Journalists Claire Shipman (wife of Presidential Press Secretary Jay Carney, senior national correspondent for ABC’s Good Morning America, and regular contributor to This Week with George Stephanopoulos) and Katty Kay (anchor for BBC World News America) have a new book, The Confidence Code: The Science and Art of Self-Assurance — What Women Should Know, that claims that women, compared to men, lack professional confidence. That is a significant finding because, according to the authors, confidence trumps competence any time. Sadly, women, they say, depend on their competence, while men get ahead because they are so overly confident.
Well, actually, Claire went deeper than that, as reported by Rush Limbaugh: women are less confident because there are basic biological differences between men and women. What? Wait, she said what? Yes… she actually said that. She explained, when talking to Megyn Kelly on The Kelly File on the Fox News Channel, that testosterone matters, that there are differences in the way men and women think: “... because testosterone really drives risk taking. We’re built differently. There are a lot of great things that women bring to the table. There’s a reason why women help the bottom line of companies when we’re there, but we need to get better at risk-taking. We need to get better at failure. And this is what we found.”
In the public relations campaign to promote the book, there is a cover story in the May issue of the Atlantic, which states, “Compared with men, women don’t consider themselves as ready for promotions, they predict they’ll do worse on tests, and they generally underestimate their abilities.” Shocking, I know. Welcome to the post-feminist world and the failure of rhetoric in the face of reality. The authors also share their own struggles with finding confidence: they’ve each questioned their intelligence and ability to compete for top jobs, and attributed success to being “in the right place at the right time.”
In an interview on the Diane Rehm Show, the two authors related that they wrote the book because, in the interviews for their first book, Womenomics, they “were struck by so many of the women we interviewed confessing to us, not really even as part of the interview, that they might feel they didn’t deserve a promotion they got. Or they wouldn’t talk about their success in ways we use ourselves: Oh, I was just lucky.” In another context, a report by Naomi Schaeffer Riley, they recounted that even Facebook COO Sheryl “Lean In” Sandberg told them, “There are still days when I wake up feeling like a fraud, not sure I should be where I am.”
These findings from their ethnographic study (check this example of ethnographic research), in the face of 30-plus years of the feminist movement where American culture, including schools, were reconstructed around girl’s and women’s needs — including Title IX and the Women’s Educational Equity Act — seems counterintuitive. Riley notes, “The environment we’ve created is so challenging for boys that we’ve wound up giving them too much Ritalin to keep them in line — and they are still falling behind.” She quotes Chester Finn, education expert, who laments the numerous developments that have been bad for boys and then says it would be a “splendid historical irony if the feminization of K-12 education has led to a situation that is bad for girls as well.”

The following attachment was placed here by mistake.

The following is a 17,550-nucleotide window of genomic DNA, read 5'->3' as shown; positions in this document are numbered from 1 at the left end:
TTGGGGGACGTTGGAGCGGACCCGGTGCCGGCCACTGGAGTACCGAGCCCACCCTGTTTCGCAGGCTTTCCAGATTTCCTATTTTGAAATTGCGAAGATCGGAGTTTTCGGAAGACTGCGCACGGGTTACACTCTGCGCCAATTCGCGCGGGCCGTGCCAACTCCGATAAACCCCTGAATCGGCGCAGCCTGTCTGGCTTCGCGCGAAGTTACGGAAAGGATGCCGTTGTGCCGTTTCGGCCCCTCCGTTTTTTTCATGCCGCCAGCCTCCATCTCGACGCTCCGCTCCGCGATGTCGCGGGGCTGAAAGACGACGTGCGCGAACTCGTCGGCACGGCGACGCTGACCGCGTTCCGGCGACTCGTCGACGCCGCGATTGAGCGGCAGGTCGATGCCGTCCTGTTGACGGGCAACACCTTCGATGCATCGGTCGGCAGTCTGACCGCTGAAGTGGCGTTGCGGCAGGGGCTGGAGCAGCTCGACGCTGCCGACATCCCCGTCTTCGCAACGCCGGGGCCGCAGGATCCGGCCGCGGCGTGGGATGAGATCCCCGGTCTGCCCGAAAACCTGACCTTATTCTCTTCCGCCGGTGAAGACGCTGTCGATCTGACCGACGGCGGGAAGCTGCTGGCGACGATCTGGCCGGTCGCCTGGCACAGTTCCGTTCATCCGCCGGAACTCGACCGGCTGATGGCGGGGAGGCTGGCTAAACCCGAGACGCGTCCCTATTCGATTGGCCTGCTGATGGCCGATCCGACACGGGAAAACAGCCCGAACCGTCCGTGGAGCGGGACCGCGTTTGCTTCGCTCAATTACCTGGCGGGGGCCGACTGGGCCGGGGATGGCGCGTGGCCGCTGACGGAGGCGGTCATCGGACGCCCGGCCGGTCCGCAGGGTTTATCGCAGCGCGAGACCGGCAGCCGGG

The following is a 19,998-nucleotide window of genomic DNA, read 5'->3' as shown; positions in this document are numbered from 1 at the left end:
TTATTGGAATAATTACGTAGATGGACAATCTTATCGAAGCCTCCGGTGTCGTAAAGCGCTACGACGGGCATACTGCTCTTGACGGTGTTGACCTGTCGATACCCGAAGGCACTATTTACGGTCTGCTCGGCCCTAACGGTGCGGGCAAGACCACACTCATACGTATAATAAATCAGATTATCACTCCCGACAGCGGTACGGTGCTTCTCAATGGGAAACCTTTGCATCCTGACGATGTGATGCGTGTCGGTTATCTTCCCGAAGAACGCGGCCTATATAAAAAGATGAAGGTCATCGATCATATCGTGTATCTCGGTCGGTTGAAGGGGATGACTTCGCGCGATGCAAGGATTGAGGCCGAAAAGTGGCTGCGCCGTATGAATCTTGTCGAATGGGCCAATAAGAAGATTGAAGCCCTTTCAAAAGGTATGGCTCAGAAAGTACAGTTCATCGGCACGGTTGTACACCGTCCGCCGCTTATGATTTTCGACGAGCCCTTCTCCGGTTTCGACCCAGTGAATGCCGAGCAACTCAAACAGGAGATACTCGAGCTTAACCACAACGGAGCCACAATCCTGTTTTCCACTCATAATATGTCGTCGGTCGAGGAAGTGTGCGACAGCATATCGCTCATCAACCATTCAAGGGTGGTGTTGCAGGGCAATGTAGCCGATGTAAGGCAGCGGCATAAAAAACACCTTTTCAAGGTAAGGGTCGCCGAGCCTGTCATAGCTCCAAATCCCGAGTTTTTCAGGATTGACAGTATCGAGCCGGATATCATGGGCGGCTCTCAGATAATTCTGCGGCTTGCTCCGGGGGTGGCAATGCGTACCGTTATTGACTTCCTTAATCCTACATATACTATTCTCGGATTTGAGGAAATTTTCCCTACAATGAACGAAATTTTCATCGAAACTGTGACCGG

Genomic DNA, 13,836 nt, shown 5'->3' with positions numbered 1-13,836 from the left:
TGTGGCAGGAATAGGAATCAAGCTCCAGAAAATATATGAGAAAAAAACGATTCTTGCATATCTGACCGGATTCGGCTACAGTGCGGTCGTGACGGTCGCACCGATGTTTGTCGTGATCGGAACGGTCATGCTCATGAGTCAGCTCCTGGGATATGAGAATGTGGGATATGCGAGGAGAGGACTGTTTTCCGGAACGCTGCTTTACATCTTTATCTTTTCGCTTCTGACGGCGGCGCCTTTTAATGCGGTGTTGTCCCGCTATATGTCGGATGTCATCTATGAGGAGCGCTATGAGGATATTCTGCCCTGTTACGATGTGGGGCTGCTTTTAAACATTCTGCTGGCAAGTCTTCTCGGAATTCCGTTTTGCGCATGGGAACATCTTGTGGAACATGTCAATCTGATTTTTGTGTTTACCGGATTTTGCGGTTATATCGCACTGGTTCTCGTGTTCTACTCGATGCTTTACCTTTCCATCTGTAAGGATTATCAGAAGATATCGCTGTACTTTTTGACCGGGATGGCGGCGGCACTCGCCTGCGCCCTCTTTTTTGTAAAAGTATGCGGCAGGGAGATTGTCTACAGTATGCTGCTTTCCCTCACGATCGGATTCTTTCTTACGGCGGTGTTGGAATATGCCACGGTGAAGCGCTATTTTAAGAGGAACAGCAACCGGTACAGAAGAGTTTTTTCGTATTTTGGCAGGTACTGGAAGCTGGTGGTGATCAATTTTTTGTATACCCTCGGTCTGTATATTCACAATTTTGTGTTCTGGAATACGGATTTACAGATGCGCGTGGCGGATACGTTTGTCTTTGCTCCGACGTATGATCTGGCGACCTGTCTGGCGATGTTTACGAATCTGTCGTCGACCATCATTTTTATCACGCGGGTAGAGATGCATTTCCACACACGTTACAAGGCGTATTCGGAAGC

Even though Shipman and Kay found that girls do extremely well in school, in the real world they often are not confident, hence they are not risk-takers. The two authors describe taking time to define “confidence” as opposed to “self-esteem” — which they see as a “general sense that you are valuable to the world.” Confidence, on the other hand, required being able to “turn thoughts into action.” Too often, women are hesitant to speak out for fear of looking foolish or appearing to be ignorant. Kay described going to the White House and being one of two women in a small group; she felt reticent to speak out, whereas the men spoke up freely and adopted the pose (whether warranted or not) of being “experts.” They cited data on “women thinking they have to have 100 percent of job qualifications before they’ll take something on, ask for a promotion, and men will do it at 60 percent.”
Shipman and Kay also cited research by a psychology professor at the University of Milan who had both men and women try to resolve a Rubik’s Cube test on a computer. The women’s scores came out worse than the men’s. The researchers found that women were not answering the questions when they were unsure. They redid the experiment requiring the men and women to answer all the questions, and the women did as well as the men.
Perhaps the most important conclusion of the “Confidence” book, however, applies to both men and women. We do not have to remain limited by our biology when it comes to our competence or our confidence. Each of us has a “concrete highway” of potential, but during the course of our lives we can make choices that build overpasses and tunnels and roads that go specific places, overcome certain limitations, and go around hurdles that stand in our way.
When we make those choices — some good and some not — they put us in situations and circumstances that we can learn from and, thus, build our competence and, depending upon whether we express the correct messages to ourselves through those thoughts, build more confidence.